1. Hi Javier, thanks for the question. As you noticed, restarting your computer will require you to also restart the docker containers. However, you can have any changes saved by using the volume folders. You need to start the containers with the same volume parameters e.g. -v "$PWD/database”:/var/lib/mysql to continue where you left off. Docker-compose is the easiest way to do this by simply calling docker-compose up -d to start your WordPress site again after a reboot.

      1. Thanks for the answer.
        So, I have to start the containers running:

        $docker start #id_container -v “$PWD/database”:/var/lib/mysql

        or using docker-compose?

        1. I start the containers, and then I make the docker-compose file and execute “$docker-compose up -d”
          I got the message:
          “Creating wordpress-compose_mariadb_1 … done
          Creating wordpress-compose_wordpress_1 … done”
          But when i go to my site, i don´t have my last site.

          1. If you already had manually started your WP and database containers, compose created a new pair. Just stop the old containers and copy the html and database folders of your first WordPress site to where your docker-compose.yml file is saved. Then restart the site using docker-compose.

          2. I used docker-compose with the same run command’s data and i can access to wordpress, but when i reboot, i can’t start the db_container.
            It starts, but the status inmediatly changes to “Exitted”

            Thanks for your answers.

  9. Hi thanks for your sharing, I’ve got an issue when I followd your instruction when

    docker run -e MYSQL_ROOT_PASSWORD= -e MYSQL_DATABASE=wordpress –name wordpressdb -v “$PWD/database”:/var/lib/mysql -d mariadb:latest

    The screen was shown
    “docker run” requires at least 1 argument.
    See ‘docker run –help’.

    Usage: docker run [OPTIONS] IMAGE [COMMAND] [ARG…]

    May I know the reason?

    Thanks for your help

    1. Hi Vincent, thanks for the question. The error message indicates that docker could not read the parameters as expected. The bare minimum for running docker e.g. the MariaDB container docker run mariadb:latest . However, you also need to give the other parameters to connect the database with the WordPress container as explained in the tutorial. If you have difficulties copy/pasting the database docker run command, try typing it manually to see that there are no missing characters.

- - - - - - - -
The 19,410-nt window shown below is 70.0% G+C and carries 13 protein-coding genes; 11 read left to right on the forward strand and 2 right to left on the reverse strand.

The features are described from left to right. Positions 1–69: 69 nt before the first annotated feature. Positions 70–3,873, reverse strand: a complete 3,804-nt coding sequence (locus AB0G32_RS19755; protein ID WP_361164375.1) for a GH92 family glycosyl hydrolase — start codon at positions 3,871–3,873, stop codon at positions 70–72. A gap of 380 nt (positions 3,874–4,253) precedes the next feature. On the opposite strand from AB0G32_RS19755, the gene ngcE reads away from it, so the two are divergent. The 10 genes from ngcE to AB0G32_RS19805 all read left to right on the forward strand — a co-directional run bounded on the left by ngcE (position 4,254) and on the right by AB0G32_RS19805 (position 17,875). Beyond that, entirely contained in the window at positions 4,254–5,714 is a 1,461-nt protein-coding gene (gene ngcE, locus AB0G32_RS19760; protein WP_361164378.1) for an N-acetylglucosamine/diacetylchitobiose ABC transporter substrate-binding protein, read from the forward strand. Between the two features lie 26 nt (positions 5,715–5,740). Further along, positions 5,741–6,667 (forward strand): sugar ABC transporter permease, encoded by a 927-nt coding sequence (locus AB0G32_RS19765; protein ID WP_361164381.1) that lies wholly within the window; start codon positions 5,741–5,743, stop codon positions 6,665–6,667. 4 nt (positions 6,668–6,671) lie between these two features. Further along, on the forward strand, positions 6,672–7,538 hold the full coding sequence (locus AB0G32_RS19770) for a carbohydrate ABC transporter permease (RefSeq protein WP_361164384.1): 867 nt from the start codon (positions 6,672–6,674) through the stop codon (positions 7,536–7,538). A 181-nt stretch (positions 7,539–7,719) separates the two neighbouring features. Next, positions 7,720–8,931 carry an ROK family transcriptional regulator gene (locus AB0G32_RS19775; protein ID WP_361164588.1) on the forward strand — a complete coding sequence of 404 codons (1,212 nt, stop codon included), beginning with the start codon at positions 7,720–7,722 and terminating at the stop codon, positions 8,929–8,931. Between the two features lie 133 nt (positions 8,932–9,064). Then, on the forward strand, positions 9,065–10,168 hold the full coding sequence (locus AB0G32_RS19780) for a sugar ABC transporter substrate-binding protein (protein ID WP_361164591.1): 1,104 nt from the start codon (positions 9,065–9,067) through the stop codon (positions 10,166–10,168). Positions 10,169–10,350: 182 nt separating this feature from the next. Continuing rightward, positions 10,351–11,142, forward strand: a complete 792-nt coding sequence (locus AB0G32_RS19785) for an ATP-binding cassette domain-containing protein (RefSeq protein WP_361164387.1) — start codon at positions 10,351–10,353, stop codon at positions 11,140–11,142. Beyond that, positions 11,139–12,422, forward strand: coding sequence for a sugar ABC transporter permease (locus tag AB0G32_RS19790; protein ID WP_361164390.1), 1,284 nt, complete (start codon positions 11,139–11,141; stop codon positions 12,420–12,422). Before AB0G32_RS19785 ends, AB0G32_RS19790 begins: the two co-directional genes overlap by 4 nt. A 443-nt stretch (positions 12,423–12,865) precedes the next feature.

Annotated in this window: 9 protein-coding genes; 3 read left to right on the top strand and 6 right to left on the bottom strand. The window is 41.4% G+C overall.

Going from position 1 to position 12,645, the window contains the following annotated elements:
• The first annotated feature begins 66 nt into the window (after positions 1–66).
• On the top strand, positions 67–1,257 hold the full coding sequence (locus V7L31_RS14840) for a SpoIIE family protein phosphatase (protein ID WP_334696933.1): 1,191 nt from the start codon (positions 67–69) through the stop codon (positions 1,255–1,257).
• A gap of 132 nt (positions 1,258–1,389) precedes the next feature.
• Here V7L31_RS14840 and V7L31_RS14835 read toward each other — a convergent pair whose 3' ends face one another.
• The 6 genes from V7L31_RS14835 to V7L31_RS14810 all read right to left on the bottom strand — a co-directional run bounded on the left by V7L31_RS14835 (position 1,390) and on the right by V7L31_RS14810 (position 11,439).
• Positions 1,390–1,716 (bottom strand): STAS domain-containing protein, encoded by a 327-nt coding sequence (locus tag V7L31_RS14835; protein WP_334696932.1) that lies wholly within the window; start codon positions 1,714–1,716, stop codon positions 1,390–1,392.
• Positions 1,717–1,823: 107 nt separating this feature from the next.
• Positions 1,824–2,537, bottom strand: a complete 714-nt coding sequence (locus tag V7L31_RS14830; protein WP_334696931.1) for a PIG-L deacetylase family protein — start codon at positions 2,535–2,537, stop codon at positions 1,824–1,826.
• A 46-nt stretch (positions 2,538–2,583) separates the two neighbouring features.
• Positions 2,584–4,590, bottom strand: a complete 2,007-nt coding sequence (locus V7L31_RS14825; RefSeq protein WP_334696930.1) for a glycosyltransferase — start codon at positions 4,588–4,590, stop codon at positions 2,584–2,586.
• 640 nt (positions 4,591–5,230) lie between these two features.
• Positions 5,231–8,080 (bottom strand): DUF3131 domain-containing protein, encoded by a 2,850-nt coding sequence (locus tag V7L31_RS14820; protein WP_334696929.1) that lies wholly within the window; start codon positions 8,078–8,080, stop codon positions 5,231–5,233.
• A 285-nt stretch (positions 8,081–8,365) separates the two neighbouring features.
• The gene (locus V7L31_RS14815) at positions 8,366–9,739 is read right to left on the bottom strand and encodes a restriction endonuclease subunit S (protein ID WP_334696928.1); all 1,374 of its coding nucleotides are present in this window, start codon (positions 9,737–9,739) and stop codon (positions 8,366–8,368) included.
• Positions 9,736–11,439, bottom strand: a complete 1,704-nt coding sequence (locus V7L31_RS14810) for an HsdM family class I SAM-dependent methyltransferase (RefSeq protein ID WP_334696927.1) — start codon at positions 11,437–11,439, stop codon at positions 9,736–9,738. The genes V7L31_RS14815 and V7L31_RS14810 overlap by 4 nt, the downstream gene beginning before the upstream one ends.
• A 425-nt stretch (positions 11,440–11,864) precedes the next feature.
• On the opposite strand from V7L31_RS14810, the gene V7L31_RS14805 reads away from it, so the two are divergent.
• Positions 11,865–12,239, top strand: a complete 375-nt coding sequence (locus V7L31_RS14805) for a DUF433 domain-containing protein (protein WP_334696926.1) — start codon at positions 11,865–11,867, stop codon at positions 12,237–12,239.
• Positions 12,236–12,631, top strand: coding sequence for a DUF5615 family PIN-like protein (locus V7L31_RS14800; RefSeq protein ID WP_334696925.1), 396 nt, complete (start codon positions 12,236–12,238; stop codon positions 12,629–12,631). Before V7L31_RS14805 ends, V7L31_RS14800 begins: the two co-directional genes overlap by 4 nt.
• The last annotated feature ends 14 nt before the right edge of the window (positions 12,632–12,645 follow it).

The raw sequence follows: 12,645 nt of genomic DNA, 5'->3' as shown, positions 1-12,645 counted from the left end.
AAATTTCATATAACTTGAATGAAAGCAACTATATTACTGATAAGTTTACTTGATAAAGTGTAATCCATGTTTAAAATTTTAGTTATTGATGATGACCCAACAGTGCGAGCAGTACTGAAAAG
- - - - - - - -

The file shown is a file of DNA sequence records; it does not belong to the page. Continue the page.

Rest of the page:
10. Hi,
    i did everything just like You did and set My own Password and so on. but it keeps saying “Error establishing a database Connection”
    I cant fix that what is the Problem ?

    1. Hi Sayer, thanks for the question. Check that you’ve set the same password for both MYSQL_ROOT_PASSWORD= in MariaDB container and WORDPRESS_DB_PASSWORD= for WordPress. If these are correct, make sure your database container is running or try to recreate it and then restart your WordPress container.

  11. How can we provide the security (hardening the wordpress)for the wordpress application without any help from plugins

      1. The instructions are quite generic as to help in most use cases. However, you may wish to focus on the steps to limiting access, keeping all software up to date and making sure all password are secure and complex enough. As you are running WordPress on docker, you should also have a look at their security guide.

    1. Hi Mohan, thanks for the question. Plugins on WordPress are often one of the main reasons for security vulnerabilities and you should only install plugins you trust.

Leave a Reply

Your email address will not be published. Required fields are marked *


Helsinki (HQ)

In the capital city of Finland, you will find our headquarters, and our first data centre. This is where we handle most of our development and innovation.


London was our second office to open, and a important step in introducing UpCloud to the world. Here our amazing staff can help you with both sales and support, in addition to host tons of interesting meetups.


Singapore was our 3rd office to be opened, and enjoys one of most engaged and fastest growing user bases we have ever seen.


Seattle is our 4th and latest office to be opened, and our way to reach out across the pond to our many users in the Americas.